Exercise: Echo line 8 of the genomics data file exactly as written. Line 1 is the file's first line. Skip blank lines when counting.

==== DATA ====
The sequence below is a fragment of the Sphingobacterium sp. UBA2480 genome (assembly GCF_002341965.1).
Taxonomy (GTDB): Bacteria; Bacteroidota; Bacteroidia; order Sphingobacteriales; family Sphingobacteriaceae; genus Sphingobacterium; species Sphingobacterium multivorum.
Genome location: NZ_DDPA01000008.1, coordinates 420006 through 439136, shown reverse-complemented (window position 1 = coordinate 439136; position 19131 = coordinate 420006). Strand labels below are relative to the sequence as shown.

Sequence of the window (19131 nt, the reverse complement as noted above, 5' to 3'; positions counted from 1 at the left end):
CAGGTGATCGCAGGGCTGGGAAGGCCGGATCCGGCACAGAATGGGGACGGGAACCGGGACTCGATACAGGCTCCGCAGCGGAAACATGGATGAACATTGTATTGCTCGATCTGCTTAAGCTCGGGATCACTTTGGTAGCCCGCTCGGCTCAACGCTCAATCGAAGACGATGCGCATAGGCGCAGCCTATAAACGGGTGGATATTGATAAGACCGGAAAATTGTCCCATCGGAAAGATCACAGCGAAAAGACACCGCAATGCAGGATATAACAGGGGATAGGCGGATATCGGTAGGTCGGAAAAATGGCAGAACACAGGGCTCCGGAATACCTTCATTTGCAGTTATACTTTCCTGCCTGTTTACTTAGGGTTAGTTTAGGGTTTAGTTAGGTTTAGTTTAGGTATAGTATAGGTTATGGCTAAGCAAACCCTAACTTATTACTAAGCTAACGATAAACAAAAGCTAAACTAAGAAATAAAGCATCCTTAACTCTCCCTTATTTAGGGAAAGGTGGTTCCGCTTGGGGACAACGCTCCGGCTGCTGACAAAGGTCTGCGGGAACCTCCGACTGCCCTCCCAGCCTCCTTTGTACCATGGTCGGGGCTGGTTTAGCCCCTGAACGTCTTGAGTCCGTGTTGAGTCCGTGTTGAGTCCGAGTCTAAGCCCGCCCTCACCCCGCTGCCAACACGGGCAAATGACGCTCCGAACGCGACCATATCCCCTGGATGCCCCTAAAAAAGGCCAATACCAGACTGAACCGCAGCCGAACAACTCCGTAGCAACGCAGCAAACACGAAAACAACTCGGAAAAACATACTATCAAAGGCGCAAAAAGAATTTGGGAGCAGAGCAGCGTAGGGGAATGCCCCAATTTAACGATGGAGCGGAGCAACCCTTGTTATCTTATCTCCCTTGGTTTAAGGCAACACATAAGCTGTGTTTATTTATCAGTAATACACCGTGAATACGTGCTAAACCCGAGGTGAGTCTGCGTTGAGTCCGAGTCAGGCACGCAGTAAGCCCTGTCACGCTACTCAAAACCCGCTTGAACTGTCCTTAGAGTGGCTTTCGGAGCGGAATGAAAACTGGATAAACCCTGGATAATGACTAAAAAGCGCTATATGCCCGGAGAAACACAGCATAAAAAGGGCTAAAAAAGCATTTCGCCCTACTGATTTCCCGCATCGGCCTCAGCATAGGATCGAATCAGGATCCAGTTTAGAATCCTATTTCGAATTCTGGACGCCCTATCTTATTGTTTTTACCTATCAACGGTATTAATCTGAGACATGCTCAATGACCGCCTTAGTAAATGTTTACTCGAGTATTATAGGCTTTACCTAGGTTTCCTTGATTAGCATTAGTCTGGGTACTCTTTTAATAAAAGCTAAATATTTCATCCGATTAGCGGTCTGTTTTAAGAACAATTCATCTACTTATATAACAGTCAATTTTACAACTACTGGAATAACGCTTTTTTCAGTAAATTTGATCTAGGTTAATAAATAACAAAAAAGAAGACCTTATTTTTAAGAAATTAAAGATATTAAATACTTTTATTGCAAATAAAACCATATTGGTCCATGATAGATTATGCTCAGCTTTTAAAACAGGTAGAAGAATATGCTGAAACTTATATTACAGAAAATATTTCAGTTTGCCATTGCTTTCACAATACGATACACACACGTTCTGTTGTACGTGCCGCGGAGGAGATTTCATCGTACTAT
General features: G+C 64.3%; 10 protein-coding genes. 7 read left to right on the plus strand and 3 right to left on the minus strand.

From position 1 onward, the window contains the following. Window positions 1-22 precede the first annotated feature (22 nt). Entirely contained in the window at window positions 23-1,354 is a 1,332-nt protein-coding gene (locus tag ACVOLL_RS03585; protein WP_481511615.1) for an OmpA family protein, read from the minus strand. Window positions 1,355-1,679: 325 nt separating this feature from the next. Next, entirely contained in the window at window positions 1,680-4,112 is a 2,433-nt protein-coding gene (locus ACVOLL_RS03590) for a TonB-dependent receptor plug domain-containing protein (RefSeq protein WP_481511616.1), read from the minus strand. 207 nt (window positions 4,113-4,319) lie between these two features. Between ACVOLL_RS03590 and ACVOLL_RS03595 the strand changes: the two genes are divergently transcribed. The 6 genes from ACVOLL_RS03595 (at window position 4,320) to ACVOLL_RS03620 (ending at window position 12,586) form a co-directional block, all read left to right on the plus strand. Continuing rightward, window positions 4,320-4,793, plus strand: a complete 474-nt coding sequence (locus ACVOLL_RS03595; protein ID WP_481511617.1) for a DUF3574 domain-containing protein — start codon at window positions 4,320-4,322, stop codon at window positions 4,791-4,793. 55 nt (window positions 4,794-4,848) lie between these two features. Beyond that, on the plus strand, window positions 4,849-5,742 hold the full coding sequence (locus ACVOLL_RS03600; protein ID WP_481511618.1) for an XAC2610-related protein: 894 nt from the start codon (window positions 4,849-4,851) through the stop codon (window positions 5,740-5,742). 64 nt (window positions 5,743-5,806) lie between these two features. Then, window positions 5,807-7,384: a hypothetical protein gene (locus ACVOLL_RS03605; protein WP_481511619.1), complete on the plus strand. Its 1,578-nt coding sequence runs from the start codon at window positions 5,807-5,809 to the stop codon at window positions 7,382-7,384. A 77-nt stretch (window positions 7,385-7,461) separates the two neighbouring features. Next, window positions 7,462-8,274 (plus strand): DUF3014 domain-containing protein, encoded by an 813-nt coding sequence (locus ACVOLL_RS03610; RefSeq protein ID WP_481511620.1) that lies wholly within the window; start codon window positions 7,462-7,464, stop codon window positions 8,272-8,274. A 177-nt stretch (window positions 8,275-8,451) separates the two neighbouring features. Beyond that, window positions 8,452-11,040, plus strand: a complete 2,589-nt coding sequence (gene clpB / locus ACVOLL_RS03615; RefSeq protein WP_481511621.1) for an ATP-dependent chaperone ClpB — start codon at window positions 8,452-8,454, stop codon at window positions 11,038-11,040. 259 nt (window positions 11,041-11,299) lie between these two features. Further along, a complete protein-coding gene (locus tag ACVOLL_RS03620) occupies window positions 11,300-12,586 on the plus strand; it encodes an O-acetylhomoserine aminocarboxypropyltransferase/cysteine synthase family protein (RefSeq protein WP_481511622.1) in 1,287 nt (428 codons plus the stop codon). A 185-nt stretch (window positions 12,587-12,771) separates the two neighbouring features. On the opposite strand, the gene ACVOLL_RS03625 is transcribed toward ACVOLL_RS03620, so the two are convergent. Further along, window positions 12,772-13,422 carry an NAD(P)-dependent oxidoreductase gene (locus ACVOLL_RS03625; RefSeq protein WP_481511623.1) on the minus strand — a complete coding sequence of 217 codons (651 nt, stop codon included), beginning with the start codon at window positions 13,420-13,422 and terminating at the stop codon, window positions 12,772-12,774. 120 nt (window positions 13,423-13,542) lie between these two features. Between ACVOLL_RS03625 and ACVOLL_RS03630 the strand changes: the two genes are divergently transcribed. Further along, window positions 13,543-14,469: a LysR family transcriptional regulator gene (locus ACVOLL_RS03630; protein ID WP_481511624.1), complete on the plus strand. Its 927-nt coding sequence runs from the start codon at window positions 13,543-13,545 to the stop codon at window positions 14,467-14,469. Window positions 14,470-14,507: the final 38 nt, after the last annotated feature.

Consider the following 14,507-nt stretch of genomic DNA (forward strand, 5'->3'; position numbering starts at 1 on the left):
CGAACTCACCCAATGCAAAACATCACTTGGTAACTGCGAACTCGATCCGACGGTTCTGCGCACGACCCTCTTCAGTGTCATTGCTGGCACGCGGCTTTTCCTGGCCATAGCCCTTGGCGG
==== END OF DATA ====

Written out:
Consider the following 14,507-nt stretch of genomic DNA (forward strand, 5'->3'; position numbering starts at 1 on the left):